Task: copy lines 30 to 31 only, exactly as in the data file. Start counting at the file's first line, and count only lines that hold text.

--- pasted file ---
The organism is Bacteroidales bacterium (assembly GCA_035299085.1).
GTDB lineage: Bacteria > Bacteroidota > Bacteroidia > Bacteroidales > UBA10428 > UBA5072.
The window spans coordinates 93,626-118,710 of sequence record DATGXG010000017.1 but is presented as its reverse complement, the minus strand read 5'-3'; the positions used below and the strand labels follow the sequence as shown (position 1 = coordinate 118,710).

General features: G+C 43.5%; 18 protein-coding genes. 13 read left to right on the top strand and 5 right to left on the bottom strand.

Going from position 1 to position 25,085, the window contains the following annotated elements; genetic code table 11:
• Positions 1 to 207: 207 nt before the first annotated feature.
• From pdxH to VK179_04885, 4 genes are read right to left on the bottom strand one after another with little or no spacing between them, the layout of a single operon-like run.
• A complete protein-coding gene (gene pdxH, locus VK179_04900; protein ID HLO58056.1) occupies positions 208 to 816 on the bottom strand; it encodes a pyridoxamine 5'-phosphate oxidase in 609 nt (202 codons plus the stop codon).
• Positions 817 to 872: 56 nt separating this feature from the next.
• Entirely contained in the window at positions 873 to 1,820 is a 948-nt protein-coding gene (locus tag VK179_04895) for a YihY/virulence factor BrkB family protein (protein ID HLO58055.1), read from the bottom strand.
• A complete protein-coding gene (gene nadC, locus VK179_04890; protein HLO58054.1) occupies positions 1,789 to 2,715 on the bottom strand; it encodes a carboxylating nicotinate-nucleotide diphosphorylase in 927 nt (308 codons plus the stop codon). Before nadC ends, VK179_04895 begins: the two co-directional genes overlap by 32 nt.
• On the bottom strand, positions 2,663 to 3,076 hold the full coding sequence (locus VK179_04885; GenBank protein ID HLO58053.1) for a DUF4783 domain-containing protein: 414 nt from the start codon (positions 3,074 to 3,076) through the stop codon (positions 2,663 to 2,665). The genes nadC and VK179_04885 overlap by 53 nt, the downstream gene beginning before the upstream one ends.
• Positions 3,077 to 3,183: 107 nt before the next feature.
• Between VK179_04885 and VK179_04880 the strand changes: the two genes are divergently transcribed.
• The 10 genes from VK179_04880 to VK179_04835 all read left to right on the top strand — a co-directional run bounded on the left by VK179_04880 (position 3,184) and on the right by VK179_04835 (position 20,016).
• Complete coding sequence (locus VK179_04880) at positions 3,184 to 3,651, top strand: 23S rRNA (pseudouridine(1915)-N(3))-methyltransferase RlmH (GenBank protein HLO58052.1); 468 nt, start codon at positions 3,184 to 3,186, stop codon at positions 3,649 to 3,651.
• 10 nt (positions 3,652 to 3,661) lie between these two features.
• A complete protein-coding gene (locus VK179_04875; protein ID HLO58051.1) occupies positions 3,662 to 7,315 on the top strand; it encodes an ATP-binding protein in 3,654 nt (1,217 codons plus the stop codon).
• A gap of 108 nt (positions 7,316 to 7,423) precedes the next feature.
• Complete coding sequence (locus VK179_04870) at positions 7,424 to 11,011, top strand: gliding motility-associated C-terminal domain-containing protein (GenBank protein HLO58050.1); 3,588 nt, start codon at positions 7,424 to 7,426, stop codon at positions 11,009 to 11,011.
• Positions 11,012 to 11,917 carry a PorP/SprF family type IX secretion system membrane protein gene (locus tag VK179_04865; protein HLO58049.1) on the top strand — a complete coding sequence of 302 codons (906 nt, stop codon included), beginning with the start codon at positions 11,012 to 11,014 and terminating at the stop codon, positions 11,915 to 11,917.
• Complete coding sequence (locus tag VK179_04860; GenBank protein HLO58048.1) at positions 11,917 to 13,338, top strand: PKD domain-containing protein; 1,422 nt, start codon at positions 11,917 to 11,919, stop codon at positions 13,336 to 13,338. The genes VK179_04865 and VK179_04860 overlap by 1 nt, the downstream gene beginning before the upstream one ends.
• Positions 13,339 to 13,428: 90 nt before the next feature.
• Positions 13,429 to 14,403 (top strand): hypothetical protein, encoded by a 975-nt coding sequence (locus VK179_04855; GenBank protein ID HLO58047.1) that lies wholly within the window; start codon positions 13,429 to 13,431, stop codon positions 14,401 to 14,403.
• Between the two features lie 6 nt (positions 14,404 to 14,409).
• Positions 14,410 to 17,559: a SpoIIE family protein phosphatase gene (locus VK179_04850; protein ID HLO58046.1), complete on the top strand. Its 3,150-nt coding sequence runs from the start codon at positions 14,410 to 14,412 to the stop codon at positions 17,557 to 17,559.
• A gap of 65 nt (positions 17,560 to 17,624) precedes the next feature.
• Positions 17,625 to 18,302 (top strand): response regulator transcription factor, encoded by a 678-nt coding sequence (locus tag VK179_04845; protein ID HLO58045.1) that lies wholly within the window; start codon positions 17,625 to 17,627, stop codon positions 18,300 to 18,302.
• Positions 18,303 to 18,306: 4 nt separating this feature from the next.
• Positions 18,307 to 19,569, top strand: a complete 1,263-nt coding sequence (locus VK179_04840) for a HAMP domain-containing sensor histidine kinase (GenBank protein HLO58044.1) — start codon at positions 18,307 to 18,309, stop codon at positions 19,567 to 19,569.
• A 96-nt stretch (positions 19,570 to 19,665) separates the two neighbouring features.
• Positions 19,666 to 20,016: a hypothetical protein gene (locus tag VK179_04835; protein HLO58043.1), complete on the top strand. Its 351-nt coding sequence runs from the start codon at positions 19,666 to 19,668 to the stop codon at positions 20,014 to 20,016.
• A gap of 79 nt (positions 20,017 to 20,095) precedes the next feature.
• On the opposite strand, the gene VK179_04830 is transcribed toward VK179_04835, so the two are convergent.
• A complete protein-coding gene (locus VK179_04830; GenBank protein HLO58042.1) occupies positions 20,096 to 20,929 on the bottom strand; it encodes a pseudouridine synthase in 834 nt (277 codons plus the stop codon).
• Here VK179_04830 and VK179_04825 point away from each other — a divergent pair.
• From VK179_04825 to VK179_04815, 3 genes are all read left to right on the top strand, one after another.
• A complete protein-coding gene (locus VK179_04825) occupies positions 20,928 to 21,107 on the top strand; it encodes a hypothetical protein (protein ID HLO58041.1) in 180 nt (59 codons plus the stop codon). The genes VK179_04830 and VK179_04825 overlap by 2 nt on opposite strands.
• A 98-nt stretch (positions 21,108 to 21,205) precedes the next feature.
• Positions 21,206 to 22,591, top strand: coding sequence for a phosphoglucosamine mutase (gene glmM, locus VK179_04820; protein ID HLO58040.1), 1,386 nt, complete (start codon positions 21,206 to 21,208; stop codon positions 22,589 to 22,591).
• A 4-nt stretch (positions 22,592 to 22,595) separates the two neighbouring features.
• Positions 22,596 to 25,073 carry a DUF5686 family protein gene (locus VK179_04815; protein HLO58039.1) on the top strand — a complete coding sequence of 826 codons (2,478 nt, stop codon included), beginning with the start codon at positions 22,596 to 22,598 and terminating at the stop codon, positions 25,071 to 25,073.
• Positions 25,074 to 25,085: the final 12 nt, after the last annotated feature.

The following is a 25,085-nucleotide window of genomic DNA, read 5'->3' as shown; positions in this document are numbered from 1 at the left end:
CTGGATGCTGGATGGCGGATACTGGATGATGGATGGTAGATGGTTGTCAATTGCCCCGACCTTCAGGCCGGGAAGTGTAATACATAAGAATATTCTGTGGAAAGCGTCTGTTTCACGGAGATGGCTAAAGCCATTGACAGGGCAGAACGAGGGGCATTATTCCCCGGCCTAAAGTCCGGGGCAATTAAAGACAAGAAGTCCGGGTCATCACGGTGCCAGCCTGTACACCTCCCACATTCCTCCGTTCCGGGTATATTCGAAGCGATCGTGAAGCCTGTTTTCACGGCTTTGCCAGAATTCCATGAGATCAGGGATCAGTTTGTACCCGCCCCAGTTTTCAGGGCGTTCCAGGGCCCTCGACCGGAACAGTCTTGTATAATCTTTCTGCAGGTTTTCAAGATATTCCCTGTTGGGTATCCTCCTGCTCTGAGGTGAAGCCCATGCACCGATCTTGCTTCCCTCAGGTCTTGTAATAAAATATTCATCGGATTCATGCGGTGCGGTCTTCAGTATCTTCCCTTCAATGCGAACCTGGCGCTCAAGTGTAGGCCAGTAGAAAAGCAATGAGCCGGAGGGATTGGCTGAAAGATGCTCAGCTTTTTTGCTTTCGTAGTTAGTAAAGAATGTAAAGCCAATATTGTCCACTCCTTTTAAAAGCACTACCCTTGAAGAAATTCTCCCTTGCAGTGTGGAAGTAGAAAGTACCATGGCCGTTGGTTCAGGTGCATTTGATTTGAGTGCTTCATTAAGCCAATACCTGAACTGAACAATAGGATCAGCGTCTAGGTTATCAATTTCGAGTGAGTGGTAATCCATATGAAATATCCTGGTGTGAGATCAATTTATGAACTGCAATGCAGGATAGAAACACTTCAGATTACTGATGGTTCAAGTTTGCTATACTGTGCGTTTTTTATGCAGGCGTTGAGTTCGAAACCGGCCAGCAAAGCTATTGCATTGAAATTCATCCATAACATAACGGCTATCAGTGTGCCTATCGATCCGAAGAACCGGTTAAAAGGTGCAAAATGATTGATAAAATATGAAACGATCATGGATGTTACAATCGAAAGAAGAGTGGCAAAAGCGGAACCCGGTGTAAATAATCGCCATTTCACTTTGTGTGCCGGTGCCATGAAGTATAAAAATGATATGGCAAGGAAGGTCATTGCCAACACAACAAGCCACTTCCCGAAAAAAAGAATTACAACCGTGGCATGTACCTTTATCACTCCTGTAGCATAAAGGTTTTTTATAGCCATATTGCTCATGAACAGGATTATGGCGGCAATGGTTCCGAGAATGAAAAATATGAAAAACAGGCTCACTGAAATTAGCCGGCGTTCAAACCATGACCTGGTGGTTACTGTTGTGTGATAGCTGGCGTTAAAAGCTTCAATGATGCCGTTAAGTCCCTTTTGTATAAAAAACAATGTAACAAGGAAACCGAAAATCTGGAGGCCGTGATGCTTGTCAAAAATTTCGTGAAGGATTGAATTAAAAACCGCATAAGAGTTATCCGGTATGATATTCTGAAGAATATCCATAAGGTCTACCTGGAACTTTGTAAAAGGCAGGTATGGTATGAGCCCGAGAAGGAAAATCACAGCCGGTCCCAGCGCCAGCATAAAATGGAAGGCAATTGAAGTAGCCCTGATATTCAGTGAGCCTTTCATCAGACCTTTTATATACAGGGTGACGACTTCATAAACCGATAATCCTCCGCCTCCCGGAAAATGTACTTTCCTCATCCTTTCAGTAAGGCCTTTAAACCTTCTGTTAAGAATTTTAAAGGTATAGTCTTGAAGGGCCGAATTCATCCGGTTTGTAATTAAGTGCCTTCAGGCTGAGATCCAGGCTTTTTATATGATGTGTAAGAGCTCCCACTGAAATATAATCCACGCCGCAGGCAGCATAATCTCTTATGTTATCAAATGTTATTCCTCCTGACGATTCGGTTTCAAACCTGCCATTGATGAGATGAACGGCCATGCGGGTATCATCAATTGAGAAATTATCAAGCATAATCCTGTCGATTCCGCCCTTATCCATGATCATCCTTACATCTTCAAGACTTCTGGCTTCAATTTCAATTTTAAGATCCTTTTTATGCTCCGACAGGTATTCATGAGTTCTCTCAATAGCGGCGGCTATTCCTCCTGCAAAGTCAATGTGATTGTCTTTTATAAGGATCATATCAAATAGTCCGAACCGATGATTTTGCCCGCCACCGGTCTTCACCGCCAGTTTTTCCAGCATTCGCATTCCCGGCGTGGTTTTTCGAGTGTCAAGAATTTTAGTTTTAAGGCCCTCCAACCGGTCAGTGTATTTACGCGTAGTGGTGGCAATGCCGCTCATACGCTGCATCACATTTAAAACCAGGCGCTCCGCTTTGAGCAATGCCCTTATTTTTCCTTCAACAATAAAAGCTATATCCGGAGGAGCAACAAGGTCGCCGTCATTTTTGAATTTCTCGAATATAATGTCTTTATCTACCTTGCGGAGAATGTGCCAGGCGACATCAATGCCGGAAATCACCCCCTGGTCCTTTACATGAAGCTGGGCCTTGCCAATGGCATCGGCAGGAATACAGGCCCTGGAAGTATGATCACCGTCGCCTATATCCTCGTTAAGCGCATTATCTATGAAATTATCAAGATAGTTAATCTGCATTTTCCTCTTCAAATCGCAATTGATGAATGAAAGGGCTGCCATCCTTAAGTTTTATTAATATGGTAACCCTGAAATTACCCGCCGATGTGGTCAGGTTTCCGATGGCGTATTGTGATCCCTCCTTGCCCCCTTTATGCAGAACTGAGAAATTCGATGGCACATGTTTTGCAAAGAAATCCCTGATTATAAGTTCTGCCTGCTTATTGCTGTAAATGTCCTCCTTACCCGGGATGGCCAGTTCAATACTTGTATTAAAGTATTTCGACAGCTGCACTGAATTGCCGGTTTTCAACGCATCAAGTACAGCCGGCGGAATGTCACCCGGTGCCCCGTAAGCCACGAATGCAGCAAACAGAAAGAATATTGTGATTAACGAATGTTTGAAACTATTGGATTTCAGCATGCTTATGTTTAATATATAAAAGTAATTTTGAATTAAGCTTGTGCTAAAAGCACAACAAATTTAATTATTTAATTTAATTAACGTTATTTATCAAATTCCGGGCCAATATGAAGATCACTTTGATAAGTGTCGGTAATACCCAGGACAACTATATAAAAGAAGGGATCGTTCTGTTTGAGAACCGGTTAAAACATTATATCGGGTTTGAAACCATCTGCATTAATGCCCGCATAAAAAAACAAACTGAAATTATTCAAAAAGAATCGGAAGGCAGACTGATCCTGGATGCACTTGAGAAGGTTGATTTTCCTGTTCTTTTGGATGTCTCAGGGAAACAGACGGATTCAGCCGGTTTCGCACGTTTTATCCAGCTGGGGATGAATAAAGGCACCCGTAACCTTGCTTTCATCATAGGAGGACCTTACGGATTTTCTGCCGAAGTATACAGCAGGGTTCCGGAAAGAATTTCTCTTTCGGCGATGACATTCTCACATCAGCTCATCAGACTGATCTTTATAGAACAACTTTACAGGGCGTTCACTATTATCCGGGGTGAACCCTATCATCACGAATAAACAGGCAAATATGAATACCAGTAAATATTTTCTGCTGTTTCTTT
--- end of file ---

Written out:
• Positions 18,307 to 19,569, top strand: a complete 1,263-nt coding sequence (locus VK179_04840) for a HAMP domain-containing sensor histidine kinase (GenBank protein HLO58044.1) — start codon at positions 18,307 to 18,309, stop codon at positions 19,567 to 19,569.
• A 96-nt stretch (positions 19,570 to 19,665) separates the two neighbouring features.